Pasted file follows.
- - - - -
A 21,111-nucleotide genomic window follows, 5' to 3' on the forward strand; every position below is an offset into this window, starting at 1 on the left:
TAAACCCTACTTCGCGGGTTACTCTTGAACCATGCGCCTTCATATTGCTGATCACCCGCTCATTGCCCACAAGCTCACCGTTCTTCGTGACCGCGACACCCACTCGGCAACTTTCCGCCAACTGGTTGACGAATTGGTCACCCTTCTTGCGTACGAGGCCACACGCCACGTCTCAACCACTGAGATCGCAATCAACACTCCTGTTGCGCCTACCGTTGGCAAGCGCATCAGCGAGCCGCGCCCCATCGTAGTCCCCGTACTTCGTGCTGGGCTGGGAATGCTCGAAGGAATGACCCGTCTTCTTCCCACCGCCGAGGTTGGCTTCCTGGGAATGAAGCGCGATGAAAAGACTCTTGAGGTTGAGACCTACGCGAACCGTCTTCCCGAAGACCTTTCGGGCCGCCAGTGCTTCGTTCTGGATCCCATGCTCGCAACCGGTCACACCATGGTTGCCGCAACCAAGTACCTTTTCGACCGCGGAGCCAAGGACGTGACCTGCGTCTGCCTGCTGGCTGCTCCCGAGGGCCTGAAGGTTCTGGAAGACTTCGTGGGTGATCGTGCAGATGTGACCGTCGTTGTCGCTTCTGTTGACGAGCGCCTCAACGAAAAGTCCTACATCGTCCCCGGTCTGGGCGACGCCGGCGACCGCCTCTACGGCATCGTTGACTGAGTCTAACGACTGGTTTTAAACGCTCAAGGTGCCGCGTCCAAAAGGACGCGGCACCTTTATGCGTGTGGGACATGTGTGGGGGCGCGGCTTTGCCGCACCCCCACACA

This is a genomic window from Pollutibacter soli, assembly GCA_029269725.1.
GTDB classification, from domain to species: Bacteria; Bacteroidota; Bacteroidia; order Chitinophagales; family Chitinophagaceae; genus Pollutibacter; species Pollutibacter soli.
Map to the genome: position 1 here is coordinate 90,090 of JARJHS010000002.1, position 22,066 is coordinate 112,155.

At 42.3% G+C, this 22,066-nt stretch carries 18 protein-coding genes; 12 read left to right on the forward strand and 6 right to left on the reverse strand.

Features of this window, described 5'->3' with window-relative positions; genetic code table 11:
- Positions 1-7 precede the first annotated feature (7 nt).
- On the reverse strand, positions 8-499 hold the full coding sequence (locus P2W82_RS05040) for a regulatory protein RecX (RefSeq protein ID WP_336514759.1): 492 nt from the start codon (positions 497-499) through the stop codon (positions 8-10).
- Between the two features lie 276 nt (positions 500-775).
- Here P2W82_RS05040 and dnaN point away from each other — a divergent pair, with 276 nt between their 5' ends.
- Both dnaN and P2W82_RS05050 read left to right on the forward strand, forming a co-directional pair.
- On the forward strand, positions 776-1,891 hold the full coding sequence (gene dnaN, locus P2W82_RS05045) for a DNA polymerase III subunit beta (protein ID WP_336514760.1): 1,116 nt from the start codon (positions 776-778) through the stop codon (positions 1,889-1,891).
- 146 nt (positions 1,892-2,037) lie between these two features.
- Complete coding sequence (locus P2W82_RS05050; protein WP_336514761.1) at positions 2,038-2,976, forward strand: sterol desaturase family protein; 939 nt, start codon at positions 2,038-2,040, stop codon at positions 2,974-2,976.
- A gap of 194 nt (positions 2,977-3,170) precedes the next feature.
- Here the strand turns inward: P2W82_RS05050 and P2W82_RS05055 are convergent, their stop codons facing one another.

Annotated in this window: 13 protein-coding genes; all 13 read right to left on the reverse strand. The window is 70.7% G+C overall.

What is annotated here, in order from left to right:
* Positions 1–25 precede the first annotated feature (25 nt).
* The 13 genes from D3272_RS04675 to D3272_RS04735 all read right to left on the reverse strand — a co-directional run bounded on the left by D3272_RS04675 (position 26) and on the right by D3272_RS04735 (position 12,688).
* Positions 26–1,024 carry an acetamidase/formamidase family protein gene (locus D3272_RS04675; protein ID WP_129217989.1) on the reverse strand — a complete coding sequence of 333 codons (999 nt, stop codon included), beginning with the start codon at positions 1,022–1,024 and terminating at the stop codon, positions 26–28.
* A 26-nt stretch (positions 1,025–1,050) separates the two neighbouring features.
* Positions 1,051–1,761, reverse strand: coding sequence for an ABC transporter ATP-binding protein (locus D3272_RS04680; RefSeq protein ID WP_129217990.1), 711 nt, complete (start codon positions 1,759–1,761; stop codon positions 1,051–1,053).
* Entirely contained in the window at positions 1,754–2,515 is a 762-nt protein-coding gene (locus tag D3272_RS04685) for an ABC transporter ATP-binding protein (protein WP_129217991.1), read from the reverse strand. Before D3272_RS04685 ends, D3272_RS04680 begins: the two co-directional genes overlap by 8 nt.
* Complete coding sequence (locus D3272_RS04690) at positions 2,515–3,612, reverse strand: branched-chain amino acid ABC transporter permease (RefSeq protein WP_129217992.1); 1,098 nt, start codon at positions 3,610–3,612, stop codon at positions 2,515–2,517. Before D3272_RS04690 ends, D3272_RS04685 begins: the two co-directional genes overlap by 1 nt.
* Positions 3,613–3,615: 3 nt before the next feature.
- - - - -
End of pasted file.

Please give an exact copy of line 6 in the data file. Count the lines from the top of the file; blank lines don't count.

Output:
At 42.3% G+C, this 22,066-nt stretch carries 18 protein-coding genes; 12 read left to right on the forward strand and 6 right to left on the reverse strand.